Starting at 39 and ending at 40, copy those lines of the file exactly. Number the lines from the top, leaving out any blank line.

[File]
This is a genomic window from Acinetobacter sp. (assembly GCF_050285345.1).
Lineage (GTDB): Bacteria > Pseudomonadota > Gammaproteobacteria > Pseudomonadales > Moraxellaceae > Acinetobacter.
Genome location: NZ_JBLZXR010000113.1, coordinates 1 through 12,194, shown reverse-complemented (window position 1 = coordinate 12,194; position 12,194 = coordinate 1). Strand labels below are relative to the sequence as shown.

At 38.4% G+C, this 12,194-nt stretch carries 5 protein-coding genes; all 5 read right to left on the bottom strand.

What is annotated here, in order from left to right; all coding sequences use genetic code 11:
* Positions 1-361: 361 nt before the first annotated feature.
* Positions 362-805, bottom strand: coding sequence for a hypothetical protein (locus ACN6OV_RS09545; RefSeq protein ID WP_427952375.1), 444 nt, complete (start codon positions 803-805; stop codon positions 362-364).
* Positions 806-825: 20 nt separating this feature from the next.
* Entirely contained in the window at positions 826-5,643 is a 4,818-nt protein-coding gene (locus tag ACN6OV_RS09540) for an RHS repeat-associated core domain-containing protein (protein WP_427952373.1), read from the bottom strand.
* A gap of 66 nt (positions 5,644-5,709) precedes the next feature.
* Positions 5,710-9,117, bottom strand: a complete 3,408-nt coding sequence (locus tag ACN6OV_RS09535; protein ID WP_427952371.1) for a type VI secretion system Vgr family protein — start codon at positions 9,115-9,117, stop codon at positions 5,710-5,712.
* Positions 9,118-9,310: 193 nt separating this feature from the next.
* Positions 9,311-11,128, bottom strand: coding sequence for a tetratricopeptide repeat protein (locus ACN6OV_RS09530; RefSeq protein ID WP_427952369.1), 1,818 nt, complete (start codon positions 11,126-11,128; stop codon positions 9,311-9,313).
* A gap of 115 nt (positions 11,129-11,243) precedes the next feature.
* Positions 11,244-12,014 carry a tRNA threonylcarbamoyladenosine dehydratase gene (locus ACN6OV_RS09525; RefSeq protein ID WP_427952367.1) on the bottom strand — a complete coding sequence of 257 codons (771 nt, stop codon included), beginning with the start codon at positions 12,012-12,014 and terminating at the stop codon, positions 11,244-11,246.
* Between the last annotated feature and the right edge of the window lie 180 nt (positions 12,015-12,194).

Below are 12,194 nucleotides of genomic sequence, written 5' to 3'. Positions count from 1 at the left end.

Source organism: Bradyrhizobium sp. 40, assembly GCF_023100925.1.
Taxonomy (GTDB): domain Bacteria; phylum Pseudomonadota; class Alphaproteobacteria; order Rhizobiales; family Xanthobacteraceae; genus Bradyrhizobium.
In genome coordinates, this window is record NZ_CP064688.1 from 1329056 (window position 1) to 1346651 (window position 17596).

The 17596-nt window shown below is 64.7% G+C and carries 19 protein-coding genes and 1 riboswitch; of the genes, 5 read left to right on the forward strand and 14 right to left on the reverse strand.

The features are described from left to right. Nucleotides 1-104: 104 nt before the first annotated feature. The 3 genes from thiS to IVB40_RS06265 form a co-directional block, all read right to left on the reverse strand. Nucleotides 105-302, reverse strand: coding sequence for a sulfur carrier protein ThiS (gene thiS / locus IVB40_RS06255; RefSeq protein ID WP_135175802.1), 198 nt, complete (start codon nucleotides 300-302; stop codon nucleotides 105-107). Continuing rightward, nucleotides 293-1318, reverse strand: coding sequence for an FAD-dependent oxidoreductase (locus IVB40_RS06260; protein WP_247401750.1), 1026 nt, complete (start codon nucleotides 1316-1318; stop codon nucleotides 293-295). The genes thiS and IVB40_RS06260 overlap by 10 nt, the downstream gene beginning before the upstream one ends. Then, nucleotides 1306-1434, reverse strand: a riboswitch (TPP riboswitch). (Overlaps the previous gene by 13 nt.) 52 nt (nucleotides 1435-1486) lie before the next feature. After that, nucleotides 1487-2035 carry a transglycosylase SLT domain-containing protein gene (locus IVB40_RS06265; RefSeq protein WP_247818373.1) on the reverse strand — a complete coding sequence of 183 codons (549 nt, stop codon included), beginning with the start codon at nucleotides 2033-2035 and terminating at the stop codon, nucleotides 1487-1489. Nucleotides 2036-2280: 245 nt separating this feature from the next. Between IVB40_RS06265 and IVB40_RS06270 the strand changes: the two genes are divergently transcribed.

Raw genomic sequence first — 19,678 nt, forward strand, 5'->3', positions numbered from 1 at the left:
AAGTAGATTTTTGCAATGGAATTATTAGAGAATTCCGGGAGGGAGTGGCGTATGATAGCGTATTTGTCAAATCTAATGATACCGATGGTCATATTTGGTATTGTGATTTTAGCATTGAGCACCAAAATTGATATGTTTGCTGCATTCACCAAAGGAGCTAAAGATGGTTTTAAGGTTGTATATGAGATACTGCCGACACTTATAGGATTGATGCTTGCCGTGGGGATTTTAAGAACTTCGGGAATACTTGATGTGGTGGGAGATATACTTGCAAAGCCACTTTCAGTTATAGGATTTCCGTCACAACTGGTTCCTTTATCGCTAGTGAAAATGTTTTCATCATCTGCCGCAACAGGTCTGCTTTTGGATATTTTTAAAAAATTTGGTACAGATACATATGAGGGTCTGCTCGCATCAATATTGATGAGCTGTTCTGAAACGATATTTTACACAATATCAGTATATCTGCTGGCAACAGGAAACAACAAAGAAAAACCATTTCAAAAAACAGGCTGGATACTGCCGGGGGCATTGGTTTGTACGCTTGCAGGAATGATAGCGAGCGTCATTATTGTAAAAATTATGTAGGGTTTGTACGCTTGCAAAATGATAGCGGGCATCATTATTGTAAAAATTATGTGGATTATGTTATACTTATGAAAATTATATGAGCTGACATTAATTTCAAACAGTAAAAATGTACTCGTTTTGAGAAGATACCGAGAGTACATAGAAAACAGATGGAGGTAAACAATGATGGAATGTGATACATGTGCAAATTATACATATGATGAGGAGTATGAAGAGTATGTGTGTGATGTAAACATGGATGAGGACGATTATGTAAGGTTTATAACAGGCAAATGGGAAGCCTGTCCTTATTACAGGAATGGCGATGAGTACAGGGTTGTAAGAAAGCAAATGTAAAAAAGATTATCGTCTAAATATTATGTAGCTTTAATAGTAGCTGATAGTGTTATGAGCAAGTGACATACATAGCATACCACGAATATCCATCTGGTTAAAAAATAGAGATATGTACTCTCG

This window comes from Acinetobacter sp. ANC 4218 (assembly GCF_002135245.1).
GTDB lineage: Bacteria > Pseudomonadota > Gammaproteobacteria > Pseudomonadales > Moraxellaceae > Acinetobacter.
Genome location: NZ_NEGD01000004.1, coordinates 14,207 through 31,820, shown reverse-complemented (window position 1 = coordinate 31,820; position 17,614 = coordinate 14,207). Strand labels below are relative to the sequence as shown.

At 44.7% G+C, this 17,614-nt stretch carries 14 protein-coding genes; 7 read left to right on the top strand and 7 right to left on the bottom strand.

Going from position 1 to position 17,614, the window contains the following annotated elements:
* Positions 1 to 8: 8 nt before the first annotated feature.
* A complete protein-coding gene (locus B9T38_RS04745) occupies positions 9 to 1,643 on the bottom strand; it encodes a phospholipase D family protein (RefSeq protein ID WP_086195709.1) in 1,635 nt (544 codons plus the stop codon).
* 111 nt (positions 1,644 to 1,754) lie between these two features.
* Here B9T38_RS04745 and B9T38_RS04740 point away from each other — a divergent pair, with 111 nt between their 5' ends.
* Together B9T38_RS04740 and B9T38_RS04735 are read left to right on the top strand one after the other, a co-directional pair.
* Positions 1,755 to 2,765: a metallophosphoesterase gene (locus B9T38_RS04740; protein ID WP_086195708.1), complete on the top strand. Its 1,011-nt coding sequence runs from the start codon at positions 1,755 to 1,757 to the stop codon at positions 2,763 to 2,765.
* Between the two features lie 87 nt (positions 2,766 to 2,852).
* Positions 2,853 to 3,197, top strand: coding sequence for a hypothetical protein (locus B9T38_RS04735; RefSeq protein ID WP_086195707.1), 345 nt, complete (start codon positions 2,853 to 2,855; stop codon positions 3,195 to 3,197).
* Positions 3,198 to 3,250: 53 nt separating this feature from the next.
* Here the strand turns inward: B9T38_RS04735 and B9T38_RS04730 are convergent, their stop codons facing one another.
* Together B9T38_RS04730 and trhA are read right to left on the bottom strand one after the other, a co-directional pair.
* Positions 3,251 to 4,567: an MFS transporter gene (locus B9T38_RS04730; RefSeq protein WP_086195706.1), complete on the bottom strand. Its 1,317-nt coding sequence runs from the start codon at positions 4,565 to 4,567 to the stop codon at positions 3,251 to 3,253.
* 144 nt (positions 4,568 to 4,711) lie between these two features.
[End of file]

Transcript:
* Here the strand turns inward: B9T38_RS04735 and B9T38_RS04730 are convergent, their stop codons facing one another.
* Together B9T38_RS04730 and trhA are read right to left on the bottom strand one after the other, a co-directional pair.